8

I am trying to understand the \pdfbookmark[level]{text}{name} macro. Here are my questions:

  1. Is it defined in the LaTeX core? Where can I see the code?
  2. Where do I find the documentation?
  3. I happen to be using hyperref, and hyperref.sty has this: \newcommand\pdfbookmark[3][]{}, which basically means 3 args (1 optional, 2 mandatory), empty body. What is this doing?
  4. What is the level?

(Note: I am a novice in LaTeX, so would appreciate simpler answers, if possible.)

2
  • Slight correction: \newcommand\pdfbookmark[3][]{} means 3 args, 1 optional arg, 2 mandatory args. Commented May 19, 2023 at 4:51
  • Corrected, thank you.
    – fishfin
    Commented May 21, 2023 at 5:53

2 Answers 2

11

\pdfbookmark it is a hyperref command. The definition in hyperref.sty is a dummy, the real definitions are in the various backend files, e.g. hpdftex.def (for pdflatex) contains

\renewcommand\pdfbookmark[3][0]{%
  \Hy@writebookmark{}{#2}{#3.#1}{#1}{toc}%
  \hyper@anchorstart{#3.#1}\hyper@anchorend
}

The level allows to move up and down in the tree. With the name argument hyperref will create a target, so the name should be unique. You must compile the document twice.

\documentclass{article}
\usepackage{hyperref}
\begin{document}

\section{a section bookmark}

\newpage
A\pdfbookmark[1]{text A}{targetA}

\newpage
B\pdfbookmark[2]{text B}{targetB}


\end{document}

enter image description here

If you want more options to create bookmarks, use the bookmark package. It has more powerful interfaces and requires also only one compilation.

1
  • UlrikeFischer, that helped a lot, thank you! So basically: 1. \section was automatically bookmarked by \hyperref. Some internal anchor-name must have been created. 2. I can give any name (anchor-name), it just creates an anchorpoint at that place in the document. I realize I had made a mistake earlier. Since I wasn't compiling twice, I was not able to see the changes I had made to the text/name. So my question 5 is wrong, I will delete it. I will try out the bookmark package.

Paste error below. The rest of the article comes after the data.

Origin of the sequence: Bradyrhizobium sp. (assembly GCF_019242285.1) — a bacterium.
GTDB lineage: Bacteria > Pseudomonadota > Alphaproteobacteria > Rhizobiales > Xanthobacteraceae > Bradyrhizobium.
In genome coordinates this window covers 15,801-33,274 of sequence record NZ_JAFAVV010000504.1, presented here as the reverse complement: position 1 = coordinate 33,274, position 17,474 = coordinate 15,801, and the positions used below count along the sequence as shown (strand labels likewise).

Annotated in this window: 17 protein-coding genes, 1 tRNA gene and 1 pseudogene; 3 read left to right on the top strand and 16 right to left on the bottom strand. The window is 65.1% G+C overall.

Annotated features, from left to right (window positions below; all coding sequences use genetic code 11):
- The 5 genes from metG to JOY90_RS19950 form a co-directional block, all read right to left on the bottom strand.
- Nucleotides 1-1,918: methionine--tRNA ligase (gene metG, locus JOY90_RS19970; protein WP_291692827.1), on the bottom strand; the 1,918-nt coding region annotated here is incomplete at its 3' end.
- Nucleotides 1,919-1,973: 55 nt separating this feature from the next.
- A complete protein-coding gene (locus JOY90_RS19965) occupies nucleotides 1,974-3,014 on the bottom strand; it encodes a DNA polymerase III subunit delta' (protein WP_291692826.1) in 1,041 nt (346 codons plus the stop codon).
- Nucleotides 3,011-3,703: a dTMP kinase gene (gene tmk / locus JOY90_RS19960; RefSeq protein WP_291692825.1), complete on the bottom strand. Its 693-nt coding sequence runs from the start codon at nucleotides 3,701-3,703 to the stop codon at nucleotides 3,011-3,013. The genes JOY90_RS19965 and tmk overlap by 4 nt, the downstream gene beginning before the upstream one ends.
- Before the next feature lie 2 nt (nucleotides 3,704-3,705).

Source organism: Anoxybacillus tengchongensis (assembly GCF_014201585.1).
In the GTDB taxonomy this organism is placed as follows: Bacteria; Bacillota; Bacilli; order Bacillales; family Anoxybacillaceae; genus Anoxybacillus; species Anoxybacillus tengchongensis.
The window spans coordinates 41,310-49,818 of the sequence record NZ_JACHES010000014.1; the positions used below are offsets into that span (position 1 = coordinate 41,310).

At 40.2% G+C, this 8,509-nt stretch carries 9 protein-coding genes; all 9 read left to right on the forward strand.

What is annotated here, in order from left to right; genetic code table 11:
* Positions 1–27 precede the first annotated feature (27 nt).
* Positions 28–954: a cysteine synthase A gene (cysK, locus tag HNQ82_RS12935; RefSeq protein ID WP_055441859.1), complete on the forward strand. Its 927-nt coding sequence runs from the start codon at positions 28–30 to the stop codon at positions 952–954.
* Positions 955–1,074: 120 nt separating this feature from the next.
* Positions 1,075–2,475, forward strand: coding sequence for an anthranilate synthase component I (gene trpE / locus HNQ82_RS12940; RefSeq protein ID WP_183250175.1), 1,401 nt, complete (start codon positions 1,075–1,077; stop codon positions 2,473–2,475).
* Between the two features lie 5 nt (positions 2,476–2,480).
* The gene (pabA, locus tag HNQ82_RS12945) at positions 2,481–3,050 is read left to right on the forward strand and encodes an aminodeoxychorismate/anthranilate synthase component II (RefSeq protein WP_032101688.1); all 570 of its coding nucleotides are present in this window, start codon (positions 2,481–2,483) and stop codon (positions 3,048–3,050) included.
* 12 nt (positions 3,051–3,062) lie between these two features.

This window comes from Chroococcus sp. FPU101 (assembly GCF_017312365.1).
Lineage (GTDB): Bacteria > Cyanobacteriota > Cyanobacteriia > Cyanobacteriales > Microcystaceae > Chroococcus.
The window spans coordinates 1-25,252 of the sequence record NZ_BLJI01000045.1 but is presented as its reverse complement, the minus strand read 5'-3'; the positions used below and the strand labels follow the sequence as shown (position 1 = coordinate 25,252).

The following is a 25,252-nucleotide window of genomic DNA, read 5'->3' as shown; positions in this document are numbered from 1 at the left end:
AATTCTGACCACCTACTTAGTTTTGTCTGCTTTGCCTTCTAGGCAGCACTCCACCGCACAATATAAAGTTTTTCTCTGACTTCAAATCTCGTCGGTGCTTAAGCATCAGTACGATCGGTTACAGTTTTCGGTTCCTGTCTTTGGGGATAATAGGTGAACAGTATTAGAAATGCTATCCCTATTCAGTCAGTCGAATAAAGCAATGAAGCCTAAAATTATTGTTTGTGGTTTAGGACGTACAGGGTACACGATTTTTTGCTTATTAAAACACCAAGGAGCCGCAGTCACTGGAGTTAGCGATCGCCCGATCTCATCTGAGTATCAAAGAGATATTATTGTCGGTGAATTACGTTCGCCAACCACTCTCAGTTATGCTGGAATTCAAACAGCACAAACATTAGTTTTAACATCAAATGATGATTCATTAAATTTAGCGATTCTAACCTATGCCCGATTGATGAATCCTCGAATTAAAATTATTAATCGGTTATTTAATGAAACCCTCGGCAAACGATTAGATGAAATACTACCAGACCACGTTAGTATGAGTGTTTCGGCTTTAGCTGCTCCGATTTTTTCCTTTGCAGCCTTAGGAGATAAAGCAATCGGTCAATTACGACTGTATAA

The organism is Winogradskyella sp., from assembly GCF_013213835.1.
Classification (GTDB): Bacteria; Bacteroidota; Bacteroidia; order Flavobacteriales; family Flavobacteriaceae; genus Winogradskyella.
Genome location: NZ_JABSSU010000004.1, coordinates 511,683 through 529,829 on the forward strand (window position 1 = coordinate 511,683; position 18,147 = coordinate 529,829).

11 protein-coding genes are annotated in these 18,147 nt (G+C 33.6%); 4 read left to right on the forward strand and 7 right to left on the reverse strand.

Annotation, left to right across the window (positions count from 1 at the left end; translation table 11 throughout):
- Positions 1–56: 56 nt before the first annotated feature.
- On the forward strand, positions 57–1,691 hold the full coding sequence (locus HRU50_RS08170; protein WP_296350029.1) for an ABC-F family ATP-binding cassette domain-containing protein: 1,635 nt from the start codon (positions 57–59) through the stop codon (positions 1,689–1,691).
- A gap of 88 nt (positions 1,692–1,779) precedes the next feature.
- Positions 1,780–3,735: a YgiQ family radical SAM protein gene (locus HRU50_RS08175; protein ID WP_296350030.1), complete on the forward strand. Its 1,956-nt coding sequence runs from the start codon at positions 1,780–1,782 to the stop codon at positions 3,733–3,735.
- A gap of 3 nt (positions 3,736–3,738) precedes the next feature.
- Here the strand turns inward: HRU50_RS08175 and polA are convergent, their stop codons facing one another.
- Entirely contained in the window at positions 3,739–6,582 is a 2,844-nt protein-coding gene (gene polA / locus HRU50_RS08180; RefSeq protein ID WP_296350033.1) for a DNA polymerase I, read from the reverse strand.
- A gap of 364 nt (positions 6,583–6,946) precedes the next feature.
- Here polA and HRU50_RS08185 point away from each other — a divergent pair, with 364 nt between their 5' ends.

– fishfin
    Commented May 18, 2023 at 14:05
2

Based on UlrikeFischer's explanation, I tried the following just to experiment. In case it helps anyone, posting it here. And do not forget to compile twice if using hyperref for pdfbookmarks.

\documentclass{article}
\usepackage{hyperref}
\begin{document}

\section{Section Bookmark}

\newpage
\pdfbookmark[0]{Text A}{targetA} A
\newpage
\pdfbookmark[1]{Text B}{targetB} B
\newpage
\pdfbookmark[2]{Text C}{targetC} C
\newpage
\pdfbookmark[2]{Text D}{targetD} D
\newpage
\pdfbookmark[4]{Text E}{targetE} E Skipped Level
\newpage
\pdfbookmark[3]{Text F}{targetF} F
\newpage
\pdfbookmark[1]{Text G}{targetG} G
\newpage
\pdfbookmark[2]{Text H}{targetH} H
\newpage
\pdfbookmark[0]{Text I}{targetI} I
\end{document}

hyperref Snapshot

And here's how bookmark package works:

\documentclass{article}
\usepackage{bookmark}
\begin{document}
    
\section{Section Bookmark}
    
\newpage
\hypertarget{targetA}{}
\bookmark[level=0,dest=targetA]{Text A} A
\newpage
\hypertarget{targetB}{}
\bookmark[level=1,dest=targetB]{Text B} B
\newpage
\hypertarget{targetC}{}
\bookmark[level=2,dest=targetC]{Text C} C
\newpage
\hypertarget{targetD}{}
\bookmark[level=2,dest=targetD]{Text D} D
\newpage
\hypertarget{targetE}{}
\bookmark[level=4,dest=targetE]{Text E} E Skipped Level
\newpage
\hypertarget{targetF}{}
\bookmark[level=3,dest=targetF]{Text F} F
\newpage
\hypertarget{targetG}{}
\bookmark[level=1,dest=targetG]{Text G} G
\newpage
\hypertarget{targetH}{}
\bookmark[level=2,dest=targetH]{Text H} H
\newpage
\hypertarget{targetI}{}
\bookmark[level=0,dest=targetI]{Text I} I
\end{document}

bookmark Snapshot

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